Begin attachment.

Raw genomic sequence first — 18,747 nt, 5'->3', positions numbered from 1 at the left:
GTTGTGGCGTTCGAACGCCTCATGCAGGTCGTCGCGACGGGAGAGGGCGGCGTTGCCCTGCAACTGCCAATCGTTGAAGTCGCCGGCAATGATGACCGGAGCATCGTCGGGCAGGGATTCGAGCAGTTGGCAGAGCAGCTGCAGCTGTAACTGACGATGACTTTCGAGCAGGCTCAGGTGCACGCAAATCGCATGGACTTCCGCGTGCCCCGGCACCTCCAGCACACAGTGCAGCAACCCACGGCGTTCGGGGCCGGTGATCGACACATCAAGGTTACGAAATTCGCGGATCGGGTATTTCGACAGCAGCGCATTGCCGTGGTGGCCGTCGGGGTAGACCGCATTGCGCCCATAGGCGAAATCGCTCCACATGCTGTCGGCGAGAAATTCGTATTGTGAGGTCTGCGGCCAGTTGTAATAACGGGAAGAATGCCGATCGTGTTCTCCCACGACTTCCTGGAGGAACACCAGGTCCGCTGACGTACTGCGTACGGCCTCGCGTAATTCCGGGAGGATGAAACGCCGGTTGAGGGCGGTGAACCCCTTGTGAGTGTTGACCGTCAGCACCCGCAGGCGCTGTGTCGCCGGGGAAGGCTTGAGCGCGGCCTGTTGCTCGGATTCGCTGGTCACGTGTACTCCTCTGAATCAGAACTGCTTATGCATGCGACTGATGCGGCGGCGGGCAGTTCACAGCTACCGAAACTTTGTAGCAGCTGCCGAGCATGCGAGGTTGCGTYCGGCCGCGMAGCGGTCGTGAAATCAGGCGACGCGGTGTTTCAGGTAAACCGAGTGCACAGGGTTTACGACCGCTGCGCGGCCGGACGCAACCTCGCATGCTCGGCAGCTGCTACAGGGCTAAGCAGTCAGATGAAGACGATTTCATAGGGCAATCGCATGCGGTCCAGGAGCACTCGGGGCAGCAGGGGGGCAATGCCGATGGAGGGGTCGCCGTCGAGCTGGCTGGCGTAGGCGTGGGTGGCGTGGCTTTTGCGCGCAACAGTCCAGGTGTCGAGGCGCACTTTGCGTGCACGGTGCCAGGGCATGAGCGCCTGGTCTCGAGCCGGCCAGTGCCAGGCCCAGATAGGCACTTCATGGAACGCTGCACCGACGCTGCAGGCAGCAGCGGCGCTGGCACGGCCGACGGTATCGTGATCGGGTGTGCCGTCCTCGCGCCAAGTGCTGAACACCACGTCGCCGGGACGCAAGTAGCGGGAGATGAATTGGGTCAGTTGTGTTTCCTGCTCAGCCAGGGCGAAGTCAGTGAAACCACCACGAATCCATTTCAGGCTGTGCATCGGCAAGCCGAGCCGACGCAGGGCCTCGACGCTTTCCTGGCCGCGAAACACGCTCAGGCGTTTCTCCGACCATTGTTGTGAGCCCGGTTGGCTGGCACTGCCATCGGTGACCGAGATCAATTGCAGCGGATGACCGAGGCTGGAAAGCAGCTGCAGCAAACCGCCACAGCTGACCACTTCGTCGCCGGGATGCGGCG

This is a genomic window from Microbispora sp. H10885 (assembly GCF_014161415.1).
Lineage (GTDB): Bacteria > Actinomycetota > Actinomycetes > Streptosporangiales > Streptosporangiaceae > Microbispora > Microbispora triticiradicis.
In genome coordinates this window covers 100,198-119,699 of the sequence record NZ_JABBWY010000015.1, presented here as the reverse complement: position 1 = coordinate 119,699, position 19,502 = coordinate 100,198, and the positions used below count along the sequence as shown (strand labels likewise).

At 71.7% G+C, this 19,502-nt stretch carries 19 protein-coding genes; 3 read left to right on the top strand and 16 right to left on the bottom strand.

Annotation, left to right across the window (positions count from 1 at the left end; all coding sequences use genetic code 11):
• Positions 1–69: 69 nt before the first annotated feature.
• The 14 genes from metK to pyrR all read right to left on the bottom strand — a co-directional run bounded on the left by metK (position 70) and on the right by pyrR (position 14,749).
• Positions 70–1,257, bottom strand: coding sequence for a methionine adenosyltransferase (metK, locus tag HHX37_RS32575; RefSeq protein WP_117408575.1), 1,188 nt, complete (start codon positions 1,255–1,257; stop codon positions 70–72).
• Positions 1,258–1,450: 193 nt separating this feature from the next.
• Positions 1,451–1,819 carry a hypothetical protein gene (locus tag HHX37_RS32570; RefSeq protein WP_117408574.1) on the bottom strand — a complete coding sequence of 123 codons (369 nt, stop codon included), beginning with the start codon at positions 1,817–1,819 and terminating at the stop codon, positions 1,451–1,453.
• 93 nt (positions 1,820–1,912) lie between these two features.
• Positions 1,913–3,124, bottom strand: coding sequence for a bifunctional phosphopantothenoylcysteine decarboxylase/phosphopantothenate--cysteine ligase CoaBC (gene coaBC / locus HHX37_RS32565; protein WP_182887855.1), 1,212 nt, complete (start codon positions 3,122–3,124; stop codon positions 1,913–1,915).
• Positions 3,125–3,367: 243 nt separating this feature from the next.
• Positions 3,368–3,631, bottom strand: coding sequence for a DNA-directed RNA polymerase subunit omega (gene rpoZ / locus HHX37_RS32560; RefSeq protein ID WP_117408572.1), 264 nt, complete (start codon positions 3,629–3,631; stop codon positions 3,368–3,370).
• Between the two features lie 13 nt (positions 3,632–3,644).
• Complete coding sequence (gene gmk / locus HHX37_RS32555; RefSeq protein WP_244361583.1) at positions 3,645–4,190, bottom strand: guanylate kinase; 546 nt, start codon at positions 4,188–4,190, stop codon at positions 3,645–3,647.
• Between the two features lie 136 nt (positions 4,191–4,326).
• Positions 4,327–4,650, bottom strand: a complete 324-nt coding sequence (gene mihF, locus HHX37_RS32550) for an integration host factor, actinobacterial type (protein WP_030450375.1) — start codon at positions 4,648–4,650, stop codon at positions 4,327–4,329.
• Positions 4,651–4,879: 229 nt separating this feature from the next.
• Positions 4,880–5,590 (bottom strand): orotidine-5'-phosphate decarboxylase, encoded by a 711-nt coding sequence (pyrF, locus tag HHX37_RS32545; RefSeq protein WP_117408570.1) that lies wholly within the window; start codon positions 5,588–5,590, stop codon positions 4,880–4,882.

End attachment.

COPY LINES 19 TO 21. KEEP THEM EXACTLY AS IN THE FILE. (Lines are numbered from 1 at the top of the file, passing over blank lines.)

• Between the two features lie 136 nt (positions 4,191–4,326).
• Positions 4,327–4,650, bottom strand: a complete 324-nt coding sequence (gene mihF, locus HHX37_RS32550) for an integration host factor, actinobacterial type (protein WP_030450375.1) — start codon at positions 4,648–4,650, stop codon at positions 4,327–4,329.
• Positions 4,651–4,879: 229 nt separating this feature from the next.